Chevron Conservation Award letter from Judy Kunofsky honoring Dr. John H. Tanton
Members of the Chevron Conservation Awards Committee:
This latter is to support the nomination of John Tanton for Chevron's "Conservationist of the Year" aware.
I have known John since the early 1970s when both of us, as well as many other Americans, realized that population growth was a major threat to the environment. We were part of the first great wave of public concern about population growth and both of us served on the Board of Directors of Zero Population Growth for many years. I succeeded John in 1977 as volunteer president for that organization.
In addition, John had become the first chair of a new committee established by the Sierra Club to oversee its work in support of population stabilization. I was hired to staff that effort and worked closely with John for several years, at which time he had groomed a successor as committee cair.
Since then we have met and spoken periodically in further analysis of the environmental aspects of human population growth and public policy changes needed to address this issue.
John has impressed me in many respects. including the following:
(1) His extraordinary personal commitment to the betterment of his environment. John has volunteered many years of his life for environmental causes, and given his many private interests, resisting what must have been many temptations to return to the quiet private life.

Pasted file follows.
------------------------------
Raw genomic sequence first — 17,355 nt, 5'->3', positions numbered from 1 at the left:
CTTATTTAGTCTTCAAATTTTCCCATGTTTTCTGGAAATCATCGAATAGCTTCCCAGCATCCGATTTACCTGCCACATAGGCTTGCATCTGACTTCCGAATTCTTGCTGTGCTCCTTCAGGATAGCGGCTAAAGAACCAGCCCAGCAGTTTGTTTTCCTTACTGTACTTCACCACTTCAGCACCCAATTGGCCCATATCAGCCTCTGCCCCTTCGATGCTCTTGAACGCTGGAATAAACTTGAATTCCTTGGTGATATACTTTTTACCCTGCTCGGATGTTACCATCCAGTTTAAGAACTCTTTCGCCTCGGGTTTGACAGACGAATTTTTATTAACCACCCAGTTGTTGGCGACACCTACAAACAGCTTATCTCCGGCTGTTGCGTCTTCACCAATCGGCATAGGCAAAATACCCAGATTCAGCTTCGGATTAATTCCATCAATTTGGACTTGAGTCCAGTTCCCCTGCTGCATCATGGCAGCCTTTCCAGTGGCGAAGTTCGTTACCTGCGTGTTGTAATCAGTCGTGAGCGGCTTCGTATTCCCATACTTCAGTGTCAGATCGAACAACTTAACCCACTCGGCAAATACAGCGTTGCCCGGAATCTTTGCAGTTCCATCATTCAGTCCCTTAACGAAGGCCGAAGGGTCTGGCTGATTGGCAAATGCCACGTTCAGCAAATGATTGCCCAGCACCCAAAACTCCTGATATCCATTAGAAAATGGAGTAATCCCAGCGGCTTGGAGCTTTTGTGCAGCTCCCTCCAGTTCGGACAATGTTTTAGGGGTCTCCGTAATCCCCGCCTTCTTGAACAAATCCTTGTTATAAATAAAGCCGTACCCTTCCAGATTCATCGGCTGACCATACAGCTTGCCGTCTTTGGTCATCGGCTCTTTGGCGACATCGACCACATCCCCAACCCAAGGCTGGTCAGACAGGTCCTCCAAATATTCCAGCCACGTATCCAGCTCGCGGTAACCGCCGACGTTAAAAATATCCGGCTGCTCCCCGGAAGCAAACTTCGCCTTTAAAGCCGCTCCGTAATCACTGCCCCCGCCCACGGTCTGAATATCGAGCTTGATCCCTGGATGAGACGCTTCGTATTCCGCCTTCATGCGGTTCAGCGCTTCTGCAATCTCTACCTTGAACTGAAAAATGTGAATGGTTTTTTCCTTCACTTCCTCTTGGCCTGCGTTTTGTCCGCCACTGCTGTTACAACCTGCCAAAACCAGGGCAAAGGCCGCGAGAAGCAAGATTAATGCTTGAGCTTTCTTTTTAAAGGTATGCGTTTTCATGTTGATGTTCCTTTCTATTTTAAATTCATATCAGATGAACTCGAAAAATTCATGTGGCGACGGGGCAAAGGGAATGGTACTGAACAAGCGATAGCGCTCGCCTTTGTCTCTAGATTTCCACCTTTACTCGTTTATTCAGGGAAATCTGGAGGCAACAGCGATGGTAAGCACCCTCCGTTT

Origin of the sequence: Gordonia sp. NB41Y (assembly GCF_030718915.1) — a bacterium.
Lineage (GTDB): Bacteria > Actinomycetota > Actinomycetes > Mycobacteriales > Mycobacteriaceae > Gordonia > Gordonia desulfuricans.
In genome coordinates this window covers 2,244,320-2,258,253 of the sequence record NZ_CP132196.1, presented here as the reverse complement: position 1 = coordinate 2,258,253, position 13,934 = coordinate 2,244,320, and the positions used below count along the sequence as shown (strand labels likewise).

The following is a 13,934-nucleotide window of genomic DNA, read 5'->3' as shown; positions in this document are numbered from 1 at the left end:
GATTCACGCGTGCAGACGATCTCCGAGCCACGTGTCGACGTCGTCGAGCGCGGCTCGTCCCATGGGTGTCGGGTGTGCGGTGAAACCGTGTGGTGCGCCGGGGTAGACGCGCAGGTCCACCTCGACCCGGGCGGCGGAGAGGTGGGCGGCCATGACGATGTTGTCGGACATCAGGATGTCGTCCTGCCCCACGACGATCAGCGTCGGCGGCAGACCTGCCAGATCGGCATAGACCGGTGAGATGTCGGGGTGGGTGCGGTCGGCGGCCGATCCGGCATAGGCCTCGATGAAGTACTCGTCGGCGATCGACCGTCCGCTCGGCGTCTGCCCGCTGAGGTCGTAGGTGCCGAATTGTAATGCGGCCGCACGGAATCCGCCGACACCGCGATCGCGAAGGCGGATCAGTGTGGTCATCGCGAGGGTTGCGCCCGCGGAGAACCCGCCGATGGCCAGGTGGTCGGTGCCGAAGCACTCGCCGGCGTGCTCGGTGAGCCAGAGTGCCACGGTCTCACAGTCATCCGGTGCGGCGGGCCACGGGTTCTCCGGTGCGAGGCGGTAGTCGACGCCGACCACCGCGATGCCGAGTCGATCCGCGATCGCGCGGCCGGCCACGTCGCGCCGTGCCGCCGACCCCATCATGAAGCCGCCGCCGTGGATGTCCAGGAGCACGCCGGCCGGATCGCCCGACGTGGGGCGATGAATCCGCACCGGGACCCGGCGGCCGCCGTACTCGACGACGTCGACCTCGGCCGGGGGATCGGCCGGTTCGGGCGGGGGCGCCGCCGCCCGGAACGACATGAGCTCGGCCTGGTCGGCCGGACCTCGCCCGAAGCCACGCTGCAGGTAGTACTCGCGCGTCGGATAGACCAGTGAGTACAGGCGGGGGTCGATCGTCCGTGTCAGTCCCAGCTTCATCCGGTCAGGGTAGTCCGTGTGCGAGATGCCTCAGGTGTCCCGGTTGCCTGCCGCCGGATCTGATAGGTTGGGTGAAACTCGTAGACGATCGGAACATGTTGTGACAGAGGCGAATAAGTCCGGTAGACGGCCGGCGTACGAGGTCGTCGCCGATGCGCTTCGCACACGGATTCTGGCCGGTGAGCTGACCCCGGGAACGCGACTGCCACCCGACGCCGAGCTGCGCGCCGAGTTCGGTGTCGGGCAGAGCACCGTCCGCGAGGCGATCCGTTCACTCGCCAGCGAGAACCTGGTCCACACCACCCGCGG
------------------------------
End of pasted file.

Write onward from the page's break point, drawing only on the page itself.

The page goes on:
(2) His ability to combine concern about broad public issues with particular attention to grooming and training individuals to become leaders in their own right. During the transition from John to me as ZPG's president. we had several long conversations, during which he imparted to me some of his wisdom about the personal side of leadership, including ways to keep one's own energies fresh, and techniques for involving and influencing others. I was struck by his interest in my personal well-being as well as my effectiveness, and to this day am implementing his recommendations in the many leadership positions I've held.
(3) His continued affability and good humor, even when confronted with serious challenges and setbacks. In the more than 15 years I have known him, John has never lost enthusiasm, optimism or patience about protection of the environment.
(4) His ability to think beyond the cliches of the time. John has always been a master of clear thinking, even on difficult subjects that can, in less capable hands, lend themselves to posturing and obfuscation. My views, and that of many others, on environmental issues have been shaped by his ideas and his writings.
John would be a deserving recipient of Chevron's Conservationist of the Year and I wholeheartedly support him.